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Goldman's David Solomon defeats vote on CEO-chair split even as support for it increases

David Solomon defeated a shareholder proposal seeking to separate his roles as CEO and chairman of Goldman Sachs (GS), but the measure received double the support it did in 2023.

The preliminary tally released by the Wall Street giant at its annual meeting Wednesday showed 33% of shareholders in favor of the split, up from 16% last year.

"We are pleased that voting in support doubled from last year," said Luke Perlot of the National Legal and Policy Center, which sponsored the shareholder proposal. "We are disappointed that these clear examples of excesses did not convince a majority to support our proposal."

Goldman Sachs' Chairman and CEO David Solomon attends a session at the 50th World Economic Forum (WEF) annual meeting in Davos, Switzerland, January 21, 2020. REUTERS/Denis Balibouse
Goldman Sachs chairman and CEO David Solomon. REUTERS/Denis Balibouse (REUTERS / Reuters)

Perlot argued that the dual role held by Solomon had shielded him from the accountability of past missteps, including the company's costly push into consumer banking.


Shareholders at Bank of America (BAC) also rejected a similar proposal Wednesday that would have separated the CEO and chairman roles held by Brian Moynihan. There were 31% in favor of it, as compared with 26% last year.

Both banks have argued they need the flexibility to determine the best leadership structure for their firms.

Solomon and Moynihan are among several Wall Street bosses to be tested by such proposals this year.

In May, JPMorgan Chase’s (JPM) Jamie Dimon and BlackRock’s (BLK) Larry Fink will also face such tallies. And Citigroup (C) shareholders will vote next week to formalize a CEO-chair split in its bylaws, even though the company has had an independent board chair since 2009.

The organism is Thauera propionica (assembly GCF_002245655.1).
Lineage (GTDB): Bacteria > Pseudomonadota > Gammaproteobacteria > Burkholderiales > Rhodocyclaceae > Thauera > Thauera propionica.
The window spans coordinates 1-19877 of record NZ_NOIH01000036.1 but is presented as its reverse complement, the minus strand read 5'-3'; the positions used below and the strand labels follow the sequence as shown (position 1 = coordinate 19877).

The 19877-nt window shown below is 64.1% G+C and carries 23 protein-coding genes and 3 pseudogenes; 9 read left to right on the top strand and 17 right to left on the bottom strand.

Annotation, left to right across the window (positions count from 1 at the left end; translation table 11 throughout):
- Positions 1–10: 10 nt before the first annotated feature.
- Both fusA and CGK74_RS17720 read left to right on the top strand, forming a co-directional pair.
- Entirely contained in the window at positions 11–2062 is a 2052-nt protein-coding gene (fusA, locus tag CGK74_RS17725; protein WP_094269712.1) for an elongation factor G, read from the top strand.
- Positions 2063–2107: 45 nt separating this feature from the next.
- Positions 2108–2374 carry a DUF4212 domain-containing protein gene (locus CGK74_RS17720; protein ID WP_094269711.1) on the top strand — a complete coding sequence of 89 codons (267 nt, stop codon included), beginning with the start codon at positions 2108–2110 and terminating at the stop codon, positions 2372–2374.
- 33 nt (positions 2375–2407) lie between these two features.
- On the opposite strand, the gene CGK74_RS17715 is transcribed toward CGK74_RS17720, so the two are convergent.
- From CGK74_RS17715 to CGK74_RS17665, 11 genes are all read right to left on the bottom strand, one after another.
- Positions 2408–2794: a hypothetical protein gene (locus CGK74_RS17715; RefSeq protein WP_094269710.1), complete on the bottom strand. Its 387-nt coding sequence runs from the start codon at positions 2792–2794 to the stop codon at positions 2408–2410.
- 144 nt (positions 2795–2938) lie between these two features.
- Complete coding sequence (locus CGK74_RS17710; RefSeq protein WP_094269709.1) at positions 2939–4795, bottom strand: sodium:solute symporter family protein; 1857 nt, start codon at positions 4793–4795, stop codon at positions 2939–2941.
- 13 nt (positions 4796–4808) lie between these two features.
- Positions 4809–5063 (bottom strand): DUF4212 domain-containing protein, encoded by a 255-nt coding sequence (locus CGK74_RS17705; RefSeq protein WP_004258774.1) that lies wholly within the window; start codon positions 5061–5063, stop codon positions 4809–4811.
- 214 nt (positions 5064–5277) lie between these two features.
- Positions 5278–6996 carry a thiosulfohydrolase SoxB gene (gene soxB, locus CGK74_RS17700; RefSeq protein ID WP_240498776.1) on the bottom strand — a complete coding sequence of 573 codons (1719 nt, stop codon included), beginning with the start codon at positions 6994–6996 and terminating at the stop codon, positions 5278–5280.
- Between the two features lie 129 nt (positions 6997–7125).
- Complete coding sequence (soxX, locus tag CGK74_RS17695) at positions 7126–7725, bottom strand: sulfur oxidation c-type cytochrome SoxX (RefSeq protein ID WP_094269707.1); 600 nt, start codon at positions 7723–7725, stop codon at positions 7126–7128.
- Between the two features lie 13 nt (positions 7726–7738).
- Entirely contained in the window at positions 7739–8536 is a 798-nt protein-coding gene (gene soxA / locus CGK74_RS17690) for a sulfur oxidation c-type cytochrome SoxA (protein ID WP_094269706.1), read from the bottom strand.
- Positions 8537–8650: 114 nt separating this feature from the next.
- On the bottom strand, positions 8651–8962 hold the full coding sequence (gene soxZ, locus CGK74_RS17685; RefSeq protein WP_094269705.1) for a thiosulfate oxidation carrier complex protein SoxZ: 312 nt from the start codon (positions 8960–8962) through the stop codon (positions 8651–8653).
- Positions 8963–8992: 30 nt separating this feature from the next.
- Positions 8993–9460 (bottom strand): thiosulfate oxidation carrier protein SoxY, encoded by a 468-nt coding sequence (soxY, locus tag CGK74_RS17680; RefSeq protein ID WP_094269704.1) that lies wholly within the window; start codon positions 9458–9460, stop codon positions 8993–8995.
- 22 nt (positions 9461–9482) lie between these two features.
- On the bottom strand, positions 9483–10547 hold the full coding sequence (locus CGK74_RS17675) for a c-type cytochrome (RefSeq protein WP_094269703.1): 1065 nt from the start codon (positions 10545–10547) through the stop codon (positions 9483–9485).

Other big banks, including Wells Fargo (WFC), Morgan Stanley (MS), already have separate CEO and chair positions.

The pressure to split the CEO and chairman roles in the US ramped up in the aftermath of the 2008 financial crisis. Between 2010 and 2023, 76 companies within the S&P 500 did so, according to ISS-Corporate.

By the end of 2023, nearly 60% of S&P 500 companies had those roles split.

The Goldman vote was of particular interest to Wall Street observers because Solomon is emerging from his most challenging year ever as boss.

Dealmaking slowed across Wall Street and he grappled with a costly exit from consumer banking as well as a series of high-profile departures from the firm.

The firm’s profit declined by 24% and Solomon’s annual compensation still rose by the same percentage — to $31 million.

ISS and Glass Lewis both advised shareholders to cast votes Wednesday in favor of separating Solomon’s roles.

David Hollerith is a senior reporter for Yahoo Finance covering banking, crypto, and other areas in finance.

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